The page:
Hot, Dry Weather Boosts Likelihood of Blue-Green Algae in Kansas Lakes, Ponds
K-State Specialists Issue New Fact Sheet, Review Steps for Proper Testing
MANHATTAN, Kan. – This summer’s searing heat is causing a host of problems for landowners, including the threat of toxic cyanobacteria, also known as blue-green algae, on lakes and ponds.
“Blue-green algae can sicken or kill livestock and other animals, and also poses a threat to humans,” said Kansas State University research assistant professor in agronomy, Carol Blocksome. “If blue-green algae are suspected, a water sample can be collected and sent to the Kansas State Veterinary Diagnostic Laboratory.”
Blocksome, who is a range management specialist with K-State Research and Extension, collaborated with K-State colleagues Deon van der Merwe and Larry Hollis to produce a fact sheet, “Identification and Management of Blue-green Algae in Farm Ponds”. Van der Merwe is a veterinary toxicologist with K-State’s College of Veterinary Medicine and Larry Hollis is a beef veterinarian with K-State Research and Extension.
Some of the tips in the fact sheet include:
- Take a sample where the algae is more likely to be present, such as the downwind side of a pond, and shallow areas that are warmer.
- Choose a clean container with a wide mouth. Rinse out the container with the pond water. Label the outside with the date and location.
- Scoop the water from the surface along with the scum. Be careful not to come into contact with the water by using a cup attached to a long stick, or by using gloves.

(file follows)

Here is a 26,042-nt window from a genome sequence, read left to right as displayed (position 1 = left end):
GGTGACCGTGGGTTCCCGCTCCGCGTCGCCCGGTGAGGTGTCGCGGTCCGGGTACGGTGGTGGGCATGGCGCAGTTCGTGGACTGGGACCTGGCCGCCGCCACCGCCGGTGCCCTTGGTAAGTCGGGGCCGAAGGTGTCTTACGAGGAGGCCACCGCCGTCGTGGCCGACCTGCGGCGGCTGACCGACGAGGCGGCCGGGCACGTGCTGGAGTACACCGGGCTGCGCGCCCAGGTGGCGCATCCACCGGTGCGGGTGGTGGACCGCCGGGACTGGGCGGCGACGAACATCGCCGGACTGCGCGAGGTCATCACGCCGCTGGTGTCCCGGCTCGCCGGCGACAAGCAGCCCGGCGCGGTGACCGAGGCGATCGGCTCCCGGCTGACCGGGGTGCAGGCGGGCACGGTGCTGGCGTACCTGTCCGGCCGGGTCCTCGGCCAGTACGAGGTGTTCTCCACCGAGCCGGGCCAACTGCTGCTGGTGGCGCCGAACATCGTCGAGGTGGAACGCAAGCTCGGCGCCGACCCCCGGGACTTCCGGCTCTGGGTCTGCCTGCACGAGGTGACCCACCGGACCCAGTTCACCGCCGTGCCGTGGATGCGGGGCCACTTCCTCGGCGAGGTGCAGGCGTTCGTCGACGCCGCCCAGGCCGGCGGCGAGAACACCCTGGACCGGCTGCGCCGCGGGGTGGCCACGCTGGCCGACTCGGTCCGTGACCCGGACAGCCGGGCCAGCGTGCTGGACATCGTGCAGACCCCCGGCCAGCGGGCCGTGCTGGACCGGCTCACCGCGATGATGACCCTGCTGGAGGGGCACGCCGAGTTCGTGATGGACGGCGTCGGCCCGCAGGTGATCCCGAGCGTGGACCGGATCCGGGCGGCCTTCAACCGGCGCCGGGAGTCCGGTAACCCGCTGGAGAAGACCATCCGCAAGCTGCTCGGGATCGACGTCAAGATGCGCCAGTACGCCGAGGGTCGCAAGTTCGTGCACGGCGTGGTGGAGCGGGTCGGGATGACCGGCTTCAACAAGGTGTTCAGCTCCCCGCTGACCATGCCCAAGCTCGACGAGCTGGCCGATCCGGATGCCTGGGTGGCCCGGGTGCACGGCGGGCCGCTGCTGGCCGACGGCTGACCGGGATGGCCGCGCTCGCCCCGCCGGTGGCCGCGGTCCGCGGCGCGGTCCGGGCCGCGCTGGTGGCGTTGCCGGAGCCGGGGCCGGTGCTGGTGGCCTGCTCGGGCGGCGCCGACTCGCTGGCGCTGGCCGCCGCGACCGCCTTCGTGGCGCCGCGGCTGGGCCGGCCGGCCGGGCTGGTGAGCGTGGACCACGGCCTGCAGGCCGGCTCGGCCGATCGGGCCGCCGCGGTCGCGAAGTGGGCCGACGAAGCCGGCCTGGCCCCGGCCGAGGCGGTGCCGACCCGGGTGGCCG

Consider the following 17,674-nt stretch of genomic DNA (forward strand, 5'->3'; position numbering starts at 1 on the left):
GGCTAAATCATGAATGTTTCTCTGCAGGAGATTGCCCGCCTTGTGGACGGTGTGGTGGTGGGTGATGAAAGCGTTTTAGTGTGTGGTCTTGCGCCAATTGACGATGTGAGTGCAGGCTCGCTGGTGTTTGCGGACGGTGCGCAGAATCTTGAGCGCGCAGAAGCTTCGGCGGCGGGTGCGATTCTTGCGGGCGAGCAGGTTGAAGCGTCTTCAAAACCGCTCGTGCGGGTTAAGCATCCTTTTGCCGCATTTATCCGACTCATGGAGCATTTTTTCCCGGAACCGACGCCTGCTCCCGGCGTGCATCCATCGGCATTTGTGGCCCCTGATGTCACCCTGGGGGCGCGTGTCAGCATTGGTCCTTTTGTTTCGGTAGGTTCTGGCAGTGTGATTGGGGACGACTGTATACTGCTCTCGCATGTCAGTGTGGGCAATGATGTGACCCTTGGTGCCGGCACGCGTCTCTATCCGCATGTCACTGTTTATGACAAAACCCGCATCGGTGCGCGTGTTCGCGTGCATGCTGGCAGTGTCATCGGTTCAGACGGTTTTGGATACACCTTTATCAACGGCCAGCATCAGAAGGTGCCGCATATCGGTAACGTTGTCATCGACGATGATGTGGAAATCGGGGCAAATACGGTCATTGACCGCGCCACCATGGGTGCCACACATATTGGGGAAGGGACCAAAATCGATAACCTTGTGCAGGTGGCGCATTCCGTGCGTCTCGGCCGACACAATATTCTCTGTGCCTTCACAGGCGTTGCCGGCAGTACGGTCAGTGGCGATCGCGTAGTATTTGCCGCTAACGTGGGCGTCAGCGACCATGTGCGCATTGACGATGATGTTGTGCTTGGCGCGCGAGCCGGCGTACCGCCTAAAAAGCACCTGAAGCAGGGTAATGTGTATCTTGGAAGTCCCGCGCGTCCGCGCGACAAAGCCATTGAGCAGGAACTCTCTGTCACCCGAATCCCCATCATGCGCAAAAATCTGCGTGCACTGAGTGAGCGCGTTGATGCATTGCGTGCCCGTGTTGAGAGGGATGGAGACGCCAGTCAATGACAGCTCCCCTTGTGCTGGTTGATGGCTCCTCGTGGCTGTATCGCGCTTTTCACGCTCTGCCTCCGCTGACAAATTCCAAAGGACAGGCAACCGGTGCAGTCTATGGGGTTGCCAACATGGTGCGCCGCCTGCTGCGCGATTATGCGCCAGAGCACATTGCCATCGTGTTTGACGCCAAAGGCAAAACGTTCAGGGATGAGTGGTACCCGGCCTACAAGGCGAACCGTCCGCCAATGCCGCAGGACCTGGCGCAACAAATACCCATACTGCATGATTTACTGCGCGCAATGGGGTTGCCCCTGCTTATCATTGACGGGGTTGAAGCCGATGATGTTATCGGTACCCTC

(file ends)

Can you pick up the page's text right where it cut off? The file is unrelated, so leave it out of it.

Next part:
- Secure the lid, and put the sample into a plastic bag. Put the sample into a cooler with an ice pack, but don't freeze.
- Place the sample in a refrigerator, and then mail it by overnight express to the lab of choice. One option is the Kansas State Veterinary Diagnostic Laboratory, Mosier D-117, 1800 Denison Ave., Manhattan, KS. 66506-5601. For more information, go to the KSU Diagnostic Lab.
More information about blue-green algae is available also on the Kansas Department of Health and Environment website; a related news release; and a video.
K-State Research and Extension is a short name for the Kansas State University Agricultural Experiment Station and Cooperative Extension Service, a program designed to generate and distribute useful knowledge for the well-being of Kansans. Supported by county, state, federal and private funds, the program has county Extension offices, experiment fields, area Extension offices and regional research centers statewide. Its headquarters is on the K-State campus, Manhattan.
Story by: Mary Lou Petermlpeter@ksu.eduK-State Research & Extension News
Carol Blocksome – 785-532-0416 or email@example.com